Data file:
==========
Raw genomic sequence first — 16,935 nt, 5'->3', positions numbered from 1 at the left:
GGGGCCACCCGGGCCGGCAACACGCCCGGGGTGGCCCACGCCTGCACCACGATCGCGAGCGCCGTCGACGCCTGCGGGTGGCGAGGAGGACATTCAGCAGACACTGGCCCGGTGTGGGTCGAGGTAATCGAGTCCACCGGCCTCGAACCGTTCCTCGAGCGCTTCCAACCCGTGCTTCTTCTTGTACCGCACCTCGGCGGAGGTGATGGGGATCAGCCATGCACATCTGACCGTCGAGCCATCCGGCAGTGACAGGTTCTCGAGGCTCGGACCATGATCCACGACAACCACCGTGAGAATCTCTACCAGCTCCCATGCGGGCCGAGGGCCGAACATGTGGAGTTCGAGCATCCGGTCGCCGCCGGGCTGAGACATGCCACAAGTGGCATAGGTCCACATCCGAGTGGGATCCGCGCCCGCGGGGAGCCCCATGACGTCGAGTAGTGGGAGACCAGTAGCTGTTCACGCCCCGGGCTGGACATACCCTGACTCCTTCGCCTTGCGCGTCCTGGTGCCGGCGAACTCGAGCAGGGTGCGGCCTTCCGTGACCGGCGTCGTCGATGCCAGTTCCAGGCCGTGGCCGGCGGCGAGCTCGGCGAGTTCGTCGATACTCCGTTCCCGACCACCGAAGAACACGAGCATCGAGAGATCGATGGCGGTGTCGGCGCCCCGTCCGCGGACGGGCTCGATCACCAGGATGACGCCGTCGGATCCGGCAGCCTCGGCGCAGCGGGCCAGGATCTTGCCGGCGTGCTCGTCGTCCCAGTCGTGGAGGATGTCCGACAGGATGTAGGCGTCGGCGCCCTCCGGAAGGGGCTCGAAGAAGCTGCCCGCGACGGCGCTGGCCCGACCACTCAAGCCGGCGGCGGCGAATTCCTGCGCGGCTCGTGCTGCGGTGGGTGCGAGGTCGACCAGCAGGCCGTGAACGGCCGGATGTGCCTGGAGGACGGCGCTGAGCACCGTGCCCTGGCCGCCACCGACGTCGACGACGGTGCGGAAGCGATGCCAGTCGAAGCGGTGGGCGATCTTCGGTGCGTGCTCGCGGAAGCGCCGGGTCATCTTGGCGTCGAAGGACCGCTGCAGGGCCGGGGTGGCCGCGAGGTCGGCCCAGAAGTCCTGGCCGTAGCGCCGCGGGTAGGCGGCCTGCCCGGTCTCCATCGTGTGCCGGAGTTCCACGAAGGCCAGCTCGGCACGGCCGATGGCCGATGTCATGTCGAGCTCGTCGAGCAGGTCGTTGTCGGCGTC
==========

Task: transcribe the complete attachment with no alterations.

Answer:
Raw genomic sequence first — 16,935 nt, 5'->3', positions numbered from 1 at the left:
GGGGCCACCCGGGCCGGCAACACGCCCGGGGTGGCCCACGCCTGCACCACGATCGCGAGCGCCGTCGACGCCTGCGGGTGGCGAGGAGGACATTCAGCAGACACTGGCCCGGTGTGGGTCGAGGTAATCGAGTCCACCGGCCTCGAACCGTTCCTCGAGCGCTTCCAACCCGTGCTTCTTCTTGTACCGCACCTCGGCGGAGGTGATGGGGATCAGCCATGCACATCTGACCGTCGAGCCATCCGGCAGTGACAGGTTCTCGAGGCTCGGACCATGATCCACGACAACCACCGTGAGAATCTCTACCAGCTCCCATGCGGGCCGAGGGCCGAACATGTGGAGTTCGAGCATCCGGTCGCCGCCGGGCTGAGACATGCCACAAGTGGCATAGGTCCACATCCGAGTGGGATCCGCGCCCGCGGGGAGCCCCATGACGTCGAGTAGTGGGAGACCAGTAGCTGTTCACGCCCCGGGCTGGACATACCCTGACTCCTTCGCCTTGCGCGTCCTGGTGCCGGCGAACTCGAGCAGGGTGCGGCCTTCCGTGACCGGCGTCGTCGATGCCAGTTCCAGGCCGTGGCCGGCGGCGAGCTCGGCGAGTTCGTCGATACTCCGTTCCCGACCACCGAAGAACACGAGCATCGAGAGATCGATGGCGGTGTCGGCGCCCCGTCCGCGGACGGGCTCGATCACCAGGATGACGCCGTCGGATCCGGCAGCCTCGGCGCAGCGGGCCAGGATCTTGCCGGCGTGCTCGTCGTCCCAGTCGTGGAGGATGTCCGACAGGATGTAGGCGTCGGCGCCCTCCGGAAGGGGCTCGAAGAAGCTGCCCGCGACGGCGCTGGCCCGACCACTCAAGCCGGCGGCGGCGAATTCCTGCGCGGCTCGTGCTGCGGTGGGTGCGAGGTCGACCAGCAGGCCGTGAACGGCCGGATGTGCCTGGAGGACGGCGCTGAGCACCGTGCCCTGGCCGCCACCGACGTCGACGACGGTGCGGAAGCGATGCCAGTCGAAGCGGTGGGCGATCTTCGGTGCGTGCTCGCGGAAGCGCCGGGTCATCTTGGCGTCGAAGGACCGCTGCAGGGCCGGGGTGGCCGCGAGGTCGGCCCAGAAGTCCTGGCCGTAGCGCCGCGGGTAGGCGGCCTGCCCGGTCTCCATCGTGTGCCGGAGTTCCACGAAGGCCAGCTCGGCACGGCCGATGGCCGATGTCATGTCGAGCTCGTCGAGCAGGTCGTTGTCGGCGTC